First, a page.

Leaders in medicine and mental health care in the U.S. are divided over whether people in their professions should take part in U.S. military interrogations of alleged terrorists.
Specifically, psychiatrists and psychologists are reported to have advised the military on ways to produce mental duress, through sleep deprivation, isolation, humiliation, and anxiety- and phobia-inducing questioning. News reports say U.S. military personnel at the detention center in Guantanamo Bay, Cuba, have reportedly received guidance from healthcare professionals on these kinds of interrogation techniques.
In response to the reports, Dr. Steven Sharfstein, the president of the American Psychiatric Association, says the organization is drafting new guidelines prohibiting its members from taking part. "As physicians, we are concerned that that kind of process, that kind of situation," he says, "which is involuntary and by its very nature coercive -- that it can slip very easily into an 'ethical no-man's land -- a kind of 'slippery slope,' if you will -- where the advice given to interrogators could be used against detainees in a way that would be medically unethical."
The American Medical Association, or AMA, the nation's largest physicians group, has issued a statement saying that physician participation in torture and/or abuse is unethical and unacceptable.
Both the AMA and the American Psychiatric Association have scheduled a vote at member meetings next year to formally adopt new ethical guidelines for doctors and psychiatrists working for the military. But there is some dissent on this issue among mental health care professionals. Dr. Stephen Behnke is the director of ethics at the American Psychological Association, the largest U.S. mental health care society, with about 150,000 members.
"By virtue of the complexity of the issues, there may be differences in how people view these issues," Dr Behnke says. But he emphasizes that news reports that psychologists under contract with the military have been involved in detainee abuse have not been verified. And on the wider issue of whether or not psychologists should be involved at all in military interrogations, Dr. Behnke says his association has a longstanding policy on that issue.
"For over 20 years, the American Psychological Association's position on this issue has been clear and unwavering: it is unethical for a psychologist to participate in torture or other cruel, inhuman, or degrading treatment under any circumstances, at any time, for any reasons," he says. "There are no exceptions. A threat of war, a national emergency, or law, regulation, or order can never justify a psychologist's participation in any of these acts."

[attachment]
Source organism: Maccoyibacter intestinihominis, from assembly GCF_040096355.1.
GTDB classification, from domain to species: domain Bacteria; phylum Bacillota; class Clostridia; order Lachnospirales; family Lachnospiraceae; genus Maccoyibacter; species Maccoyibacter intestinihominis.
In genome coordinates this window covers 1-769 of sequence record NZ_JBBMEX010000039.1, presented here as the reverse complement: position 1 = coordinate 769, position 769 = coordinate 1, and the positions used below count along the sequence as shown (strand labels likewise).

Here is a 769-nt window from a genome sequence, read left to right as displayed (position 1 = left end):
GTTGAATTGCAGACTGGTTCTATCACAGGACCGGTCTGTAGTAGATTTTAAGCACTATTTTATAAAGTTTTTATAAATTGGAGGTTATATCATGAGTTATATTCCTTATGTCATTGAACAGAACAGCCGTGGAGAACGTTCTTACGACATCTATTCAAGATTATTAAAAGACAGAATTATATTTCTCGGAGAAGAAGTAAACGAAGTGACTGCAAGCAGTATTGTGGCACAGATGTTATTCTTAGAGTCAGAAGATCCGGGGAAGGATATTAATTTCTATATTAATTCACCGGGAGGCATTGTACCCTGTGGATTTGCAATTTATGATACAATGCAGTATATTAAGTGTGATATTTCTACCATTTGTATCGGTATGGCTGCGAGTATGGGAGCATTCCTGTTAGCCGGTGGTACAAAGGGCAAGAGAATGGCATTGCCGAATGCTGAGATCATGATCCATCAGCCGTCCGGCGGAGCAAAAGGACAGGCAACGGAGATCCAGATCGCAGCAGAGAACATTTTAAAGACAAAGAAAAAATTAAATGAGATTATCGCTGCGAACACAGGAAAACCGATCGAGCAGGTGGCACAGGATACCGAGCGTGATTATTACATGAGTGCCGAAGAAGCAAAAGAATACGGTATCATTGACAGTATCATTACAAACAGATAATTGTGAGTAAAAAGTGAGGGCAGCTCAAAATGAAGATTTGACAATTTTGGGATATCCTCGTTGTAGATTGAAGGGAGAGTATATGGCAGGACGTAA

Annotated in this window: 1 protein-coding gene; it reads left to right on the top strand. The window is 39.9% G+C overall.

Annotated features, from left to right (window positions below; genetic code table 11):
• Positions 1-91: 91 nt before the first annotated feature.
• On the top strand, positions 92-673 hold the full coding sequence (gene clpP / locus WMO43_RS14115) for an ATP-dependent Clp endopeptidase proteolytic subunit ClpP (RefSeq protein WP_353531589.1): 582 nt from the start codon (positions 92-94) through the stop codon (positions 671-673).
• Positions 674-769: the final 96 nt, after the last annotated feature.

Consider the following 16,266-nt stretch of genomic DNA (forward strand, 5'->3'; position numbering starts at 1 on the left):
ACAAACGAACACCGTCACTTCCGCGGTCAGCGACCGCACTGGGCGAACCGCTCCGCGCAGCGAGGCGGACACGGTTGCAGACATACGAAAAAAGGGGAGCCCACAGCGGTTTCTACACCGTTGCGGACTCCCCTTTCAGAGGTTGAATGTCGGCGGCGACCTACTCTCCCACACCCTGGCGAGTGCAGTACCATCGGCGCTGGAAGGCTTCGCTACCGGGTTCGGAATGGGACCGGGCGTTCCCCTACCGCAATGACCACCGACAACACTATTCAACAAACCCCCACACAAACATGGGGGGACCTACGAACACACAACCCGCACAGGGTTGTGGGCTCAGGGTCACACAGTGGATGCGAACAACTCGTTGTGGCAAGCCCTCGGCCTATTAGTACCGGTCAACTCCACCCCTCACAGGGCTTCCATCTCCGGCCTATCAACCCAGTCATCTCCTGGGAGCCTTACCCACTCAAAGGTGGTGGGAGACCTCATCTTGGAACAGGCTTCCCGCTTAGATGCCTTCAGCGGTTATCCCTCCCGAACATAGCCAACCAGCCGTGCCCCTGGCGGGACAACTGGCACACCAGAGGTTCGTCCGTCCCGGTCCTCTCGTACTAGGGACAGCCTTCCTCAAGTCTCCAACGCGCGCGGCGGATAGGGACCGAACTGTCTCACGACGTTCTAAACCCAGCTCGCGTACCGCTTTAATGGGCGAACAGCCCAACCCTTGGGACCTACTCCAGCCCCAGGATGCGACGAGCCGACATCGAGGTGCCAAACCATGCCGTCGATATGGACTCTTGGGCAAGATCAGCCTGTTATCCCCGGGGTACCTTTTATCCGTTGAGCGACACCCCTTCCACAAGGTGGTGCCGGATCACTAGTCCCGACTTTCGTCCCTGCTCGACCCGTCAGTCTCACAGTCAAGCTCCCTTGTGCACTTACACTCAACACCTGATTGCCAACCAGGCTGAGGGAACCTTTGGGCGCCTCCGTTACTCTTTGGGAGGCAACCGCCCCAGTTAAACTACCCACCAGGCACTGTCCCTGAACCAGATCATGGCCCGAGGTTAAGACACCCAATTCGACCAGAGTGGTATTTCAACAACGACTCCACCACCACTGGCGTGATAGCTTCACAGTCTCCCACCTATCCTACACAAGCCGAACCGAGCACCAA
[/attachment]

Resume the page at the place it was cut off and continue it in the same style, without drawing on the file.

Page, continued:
But Dr. Behnke says the organization does not oppose some forms of participation in some forms of interrogation. "We talk about words like 'isolation' and 'sleep deprivation.' We need to be careful," he says. "If one talks about isolation about a very few minutes, say, five minutes, I don't think anyone would argue seriously that isolating someone for five minutes rises to the level of torture or cruel, inhuman, or degrading treatment. So isolation, in and of itself, needs to be further defined to make sure it never rises to the level of cruel, inhuman, or degrading treatment. Now, stripping, disrobing someone for the purpose of eliciting information, clearly is going to constitute degrading treatment. That is a clear violation of the statements contained in the American Psychological Association report."
The APA's director of ethics believes psychologists have an obligation to take part in prisoner interrogations -- in an ethical manner, when doing so can help protect Americans from terrorists and other dangerous criminals.
"Take as an example an individual that law enforcement believes has abducted a young child," he says. "Law enforcement comes to a psychologist and says, 'Please help us develop ways to question the individual so we may learn information that would protect that innocent child's life.' The American Psychological Association says 'we absolutely want psychologists involved in those processes, in contributing to law enforcement in that manner.' That is an ethical thing to do. That is an appropriate thing to do, contributing our expertise in important valuable ways to society."
Dr. Nancy Sherman, an expert on military ethics with Georgetown University in Washington, D.C., disagrees. "Putting doctors in roles and even psychologists in roles where they could potentially harm individuals, violate Geneva Accords [on the humane treatment of prisoners], not take seriously enough the claims of the dignity of a person, is morally objectionable," she says.
About 15 civilian experts on ethics in the fields of medicine and psychology were invited last month by the U.S. Department of Defense to visit the detention center at Guantanamo Bay, which houses some 500 prisoners alleged to have ties with global terror networks. Dr. Sherman was among them.
"We were given about a five- or six-hour tour of the base by the general in charge there, [U.S. Army Brig.] Gen. [Jay W.] Hood," she recalls. "There was a genuine and earnest concern (among our group) to have some more input on the nature of the [Pentagon] regulations on the role of doctors and other health providers and non-clinical psychologists in detention centers."
A top Defense Department official, Assistant Secretary for Health Affairs William Winkenwerder , recently issued a statement asserting that, "health care personnel working for the armed forces have a duty to…protect the physical and mental health [of detainees]…and to uphold the humane treatment of detainees."
The U.S. Congress is currently considering legislation that would ban all U.S. military or civilian personnel from engaging in cruel, inhumane, and degrading treatment. Whether the ban is approved or not, the debate over the role of health care professionals in military interrogations is likely to continue.